Warning: A Higher Cigarette Tax May Be Hazardous To Health FinancingGary S. Becker
Some members of Congress advocate a massive federal tax hike on cigarettes to help defray the costs of a health-care bill. The medical profession and other opponents of smoking agree on a large tax increase, though their goal is not to raise revenue but to cut down smoking. Recent research, however, indicates that a sizable cigarette tax would not generate much tax revenue, although it would cut smoking by a lot.
These findings appear in the June issue of The American Economic Review, in an article by Michael Grossman, Kevin M. Murphy, and me. In it, we estimate the response of cigarette smoking in the U.S. to changes in retail price, income level, and other variables. The research can be used to obtain reliable calculations of the effects of increases in the federal cigarette excise tax on government revenue.
These calculations assume that each 25 cents increase in the tax raises retail prices by the same amount--even though various studies indicate that prices may rise by a little more than the tax increase. Higher retail prices reduce smoking mainly by discouraging some people from beginning and by encouraging others to quit earlier than they otherwise would have, although higher prices also reduce the number of packs smoked by those who continue to smoke. Teenage smoking is especially sensitive to the cost of cigarettes.
Initially, a higher price for a pack of cigarettes does not cut smoking by a lot, since many smokers cannot quickly break the habit. But the impact is cumulative as each reduction in smoking further weakens the habit and encourages additional reductions. Indeed, our article estimates that the impact of a rise in price is about twice as large after the price has been in effect for a year: After one year, a 10% increase in price cuts smoking by about 4%, but after three years the reduction doubles to about 8%.
HOOKED POLITICIANS. The present 24 cents federal tax on a pack of cigarettes yields about $6 billion annually in federal revenue. The estimates of demand in our article imply that to reach maximum revenue in the long run would require a tax revenue of about 95 cents a pack and would raise only $6 billion annually more than the present tax. Note that somewhat larger tax revenues would be raised during the years it takes smokers to fully adjust to the higher price.
This estimate of tax revenue is much lower than that of the Congressional Budget Office because, in sharp contrast to our estimate of an 8% reduction in smoking per 10% increase in price, the CBO assumes that smoking falls at a constant rate, by about 4% for each 10% increase in the cost of a pack.
Some members of Congress are proposing a still larger increase of $1 a pack to raise the total federal tax to $1.24. That tax, in the long run, would raise only $9 billion in annual revenue--a mere $3 billion more than at present--but would cut smoking by more than 70%. Tax revenue rises and smoking falls as the total federal tax is increased to 95 cents, according to our estimates, but both smoking and tax revenue fall as the tax is made larger.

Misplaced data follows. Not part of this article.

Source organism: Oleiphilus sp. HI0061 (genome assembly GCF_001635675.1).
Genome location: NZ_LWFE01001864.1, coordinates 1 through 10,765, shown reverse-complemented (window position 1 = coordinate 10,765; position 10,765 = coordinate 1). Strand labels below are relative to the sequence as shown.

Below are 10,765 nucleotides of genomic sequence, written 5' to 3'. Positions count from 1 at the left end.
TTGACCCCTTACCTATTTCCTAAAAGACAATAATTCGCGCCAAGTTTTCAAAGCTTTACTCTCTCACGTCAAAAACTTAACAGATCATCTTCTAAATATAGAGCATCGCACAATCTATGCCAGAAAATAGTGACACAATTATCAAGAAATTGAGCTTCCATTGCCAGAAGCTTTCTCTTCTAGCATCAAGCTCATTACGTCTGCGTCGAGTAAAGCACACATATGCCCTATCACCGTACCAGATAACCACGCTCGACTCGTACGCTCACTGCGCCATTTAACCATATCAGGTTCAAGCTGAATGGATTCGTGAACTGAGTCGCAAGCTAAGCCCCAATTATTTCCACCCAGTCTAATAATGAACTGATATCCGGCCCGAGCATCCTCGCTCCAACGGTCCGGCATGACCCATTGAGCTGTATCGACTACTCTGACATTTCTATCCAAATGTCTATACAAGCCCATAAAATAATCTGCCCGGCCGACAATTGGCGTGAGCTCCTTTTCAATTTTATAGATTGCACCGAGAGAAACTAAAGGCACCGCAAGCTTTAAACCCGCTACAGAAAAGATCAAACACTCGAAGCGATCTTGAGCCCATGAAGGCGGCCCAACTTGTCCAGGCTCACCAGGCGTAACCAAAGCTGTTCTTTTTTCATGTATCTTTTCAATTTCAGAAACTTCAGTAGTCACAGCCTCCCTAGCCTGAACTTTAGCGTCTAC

The conflict between tax revenue and consumption reduction may seriously affect government policies toward smoking. If the feds get hooked on the revenue generated by smoking taxes, Congress may hesitate to impose severe regulatory restrictions on smoking. State lotteries provide a telling warning of how this pressure works: Despite the still considerable moral and other opposition to gambling and even though lotteries are actuarially very bad bets, many states advertise extensively to the poor and others to encourage the purchase of lottery tickets.
BOOTLEGGERS'S BOOTY. Smuggling of cigarettes from neighbor nations would reduce still further the federal revenue generated by a tax hike. Canada recently was forced to reduce its draconian $2.69-per-pack cigarette tax by $1.82 because of massive smuggling from the U.S. A large U.S. tax hike would spur smuggling from Mexico and other Latin American nations with much lower taxes and would illegally divert some cigarettes meant for export to domestic use.
Cigarette taxes fall largely on the poor, since the heaviest smokers are in the lowest income and education brackets. Some smokers would be discouraged from starting if the cost of a pack rose from $1.80 to $2.80 with a $1-per-pack tax increase. But those who couldn't break the habit and continued to smoke, say, 11/2 packs a day would pay $1,533 a year in cigarette taxes, a large amount for people on welfare and those with modest incomes. It makes little sense to help finance the increased cost of the President's health plan partly with a tax that falls mainly on the poor and less educated--groups that are supposed to be helped by his health reforms.
The case for much higher cigarette taxes is very shaky in light of the regressive nature of the tax, the limited amount of revenue that would be generated, the encouragement of cross-border smuggling, and the temptation that it would pose to the federal government to encourage smoking in order to raise tax revenue.